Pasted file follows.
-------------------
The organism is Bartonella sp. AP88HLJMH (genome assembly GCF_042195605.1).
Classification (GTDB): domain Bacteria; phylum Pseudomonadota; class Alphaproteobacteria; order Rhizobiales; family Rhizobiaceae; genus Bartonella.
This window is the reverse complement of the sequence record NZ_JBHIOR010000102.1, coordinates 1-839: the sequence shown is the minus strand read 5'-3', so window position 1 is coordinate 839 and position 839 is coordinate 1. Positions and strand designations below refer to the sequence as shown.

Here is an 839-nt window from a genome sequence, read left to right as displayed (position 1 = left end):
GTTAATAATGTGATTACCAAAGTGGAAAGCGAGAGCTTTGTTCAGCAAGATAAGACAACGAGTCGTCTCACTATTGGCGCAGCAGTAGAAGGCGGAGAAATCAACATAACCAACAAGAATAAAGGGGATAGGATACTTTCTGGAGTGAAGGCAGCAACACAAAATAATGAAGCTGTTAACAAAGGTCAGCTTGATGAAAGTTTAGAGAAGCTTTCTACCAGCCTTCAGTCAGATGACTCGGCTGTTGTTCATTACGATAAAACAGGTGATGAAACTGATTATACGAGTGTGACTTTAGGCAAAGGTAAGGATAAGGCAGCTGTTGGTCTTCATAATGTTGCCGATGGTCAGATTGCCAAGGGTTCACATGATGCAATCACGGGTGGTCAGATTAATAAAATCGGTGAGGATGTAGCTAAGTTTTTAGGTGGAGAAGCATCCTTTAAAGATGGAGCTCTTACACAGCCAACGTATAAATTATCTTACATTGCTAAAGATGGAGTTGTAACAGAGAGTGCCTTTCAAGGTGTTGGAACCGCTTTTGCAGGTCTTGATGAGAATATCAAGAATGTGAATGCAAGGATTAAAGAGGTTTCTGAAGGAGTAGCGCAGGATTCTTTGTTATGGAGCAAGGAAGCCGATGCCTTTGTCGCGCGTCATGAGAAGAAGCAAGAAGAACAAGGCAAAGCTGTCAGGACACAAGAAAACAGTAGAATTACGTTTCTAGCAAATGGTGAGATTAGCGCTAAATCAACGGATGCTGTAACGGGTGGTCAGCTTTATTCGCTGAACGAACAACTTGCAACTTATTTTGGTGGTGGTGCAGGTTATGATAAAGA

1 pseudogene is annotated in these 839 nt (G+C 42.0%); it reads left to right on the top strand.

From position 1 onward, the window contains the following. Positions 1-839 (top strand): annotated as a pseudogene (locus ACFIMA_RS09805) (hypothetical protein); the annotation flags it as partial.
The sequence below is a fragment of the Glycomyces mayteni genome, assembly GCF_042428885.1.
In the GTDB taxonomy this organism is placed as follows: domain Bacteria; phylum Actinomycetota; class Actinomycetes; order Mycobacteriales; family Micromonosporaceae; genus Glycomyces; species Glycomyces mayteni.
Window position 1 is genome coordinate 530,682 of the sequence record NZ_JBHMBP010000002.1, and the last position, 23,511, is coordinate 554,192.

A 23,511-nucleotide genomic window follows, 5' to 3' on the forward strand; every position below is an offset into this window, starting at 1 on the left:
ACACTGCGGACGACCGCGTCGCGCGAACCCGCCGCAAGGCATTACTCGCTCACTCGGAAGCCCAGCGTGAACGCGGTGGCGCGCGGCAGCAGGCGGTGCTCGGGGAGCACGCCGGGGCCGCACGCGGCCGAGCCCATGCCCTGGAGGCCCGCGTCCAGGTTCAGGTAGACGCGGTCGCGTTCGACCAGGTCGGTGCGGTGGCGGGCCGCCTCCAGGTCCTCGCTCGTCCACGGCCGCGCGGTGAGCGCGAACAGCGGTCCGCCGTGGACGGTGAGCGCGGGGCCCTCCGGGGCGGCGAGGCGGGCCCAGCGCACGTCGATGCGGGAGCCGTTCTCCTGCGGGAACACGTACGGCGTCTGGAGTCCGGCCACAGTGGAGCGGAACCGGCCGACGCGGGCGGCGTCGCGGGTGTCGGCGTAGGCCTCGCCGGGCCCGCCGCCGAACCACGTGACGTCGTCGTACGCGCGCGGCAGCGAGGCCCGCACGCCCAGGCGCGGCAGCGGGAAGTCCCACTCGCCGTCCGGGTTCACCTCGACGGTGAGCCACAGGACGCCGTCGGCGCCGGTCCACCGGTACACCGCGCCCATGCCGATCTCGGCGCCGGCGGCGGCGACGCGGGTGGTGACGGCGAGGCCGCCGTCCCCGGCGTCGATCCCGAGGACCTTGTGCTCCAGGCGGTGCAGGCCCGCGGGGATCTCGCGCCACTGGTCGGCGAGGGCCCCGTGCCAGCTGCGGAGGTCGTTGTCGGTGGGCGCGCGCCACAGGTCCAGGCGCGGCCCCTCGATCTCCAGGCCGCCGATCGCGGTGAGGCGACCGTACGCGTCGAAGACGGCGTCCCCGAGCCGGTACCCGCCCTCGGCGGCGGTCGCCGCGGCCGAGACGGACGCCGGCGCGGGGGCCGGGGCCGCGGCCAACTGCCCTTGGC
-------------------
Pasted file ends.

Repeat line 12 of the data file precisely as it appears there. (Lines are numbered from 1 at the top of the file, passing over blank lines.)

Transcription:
ACACTGCGGACGACCGCGTCGCGCGAACCCGCCGCAAGGCATTACTCGCTCACTCGGAAGCCCAGCGTGAACGCGGTGGCGCGCGGCAGCAGGCGGTGCTCGGGGAGCACGCCGGGGCCGCACGCGGCCGAGCCCATGCCCTGGAGGCCCGCGTCCAGGTTCAGGTAGACGCGGTCGCGTTCGACCAGGTCGGTGCGGTGGCGGGCCGCCTCCAGGTCCTCGCTCGTCCACGGCCGCGCGGTGAGCGCGAACAGCGGTCCGCCGTGGACGGTGAGCGCGGGGCCCTCCGGGGCGGCGAGGCGGGCCCAGCGCACGTCGATGCGGGAGCCGTTCTCCTGCGGGAACACGTACGGCGTCTGGAGTCCGGCCACAGTGGAGCGGAACCGGCCGACGCGGGCGGCGTCGCGGGTGTCGGCGTAGGCCTCGCCGGGCCCGCCGCCGAACCACGTGACGTCGTCGTACGCGCGCGGCAGCGAGGCCCGCACGCCCAGGCGCGGCAGCGGGAAGTCCCACTCGCCGTCCGGGTTCACCTCGACGGTGAGCCACAGGACGCCGTCGGCGCCGGTCCACCGGTACACCGCGCCCATGCCGATCTCGGCGCCGGCGGCGGCGACGCGGGTGGTGACGGCGAGGCCGCCGTCCCCGGCGTCGATCCCGAGGACCTTGTGCTCCAGGCGGTGCAGGCCCGCGGGGATCTCGCGCCACTGGTCGGCGAGGGCCCCGTGCCAGCTGCGGAGGTCGTTGTCGGTGGGCGCGCGCCACAGGTCCAGGCGCGGCCCCTCGATCTCCAGGCCGCCGATCGCGGTGAGGCGACCGTACGCGTCGAAGACGGCGTCCCCGAGCCGGTACCCGCCCTCGGCGGCGGTCGCCGCGGCCGAGACGGACGCCGGCGCGGGGGCCGGGGCCGCGGCCAACTGCCCTTGGC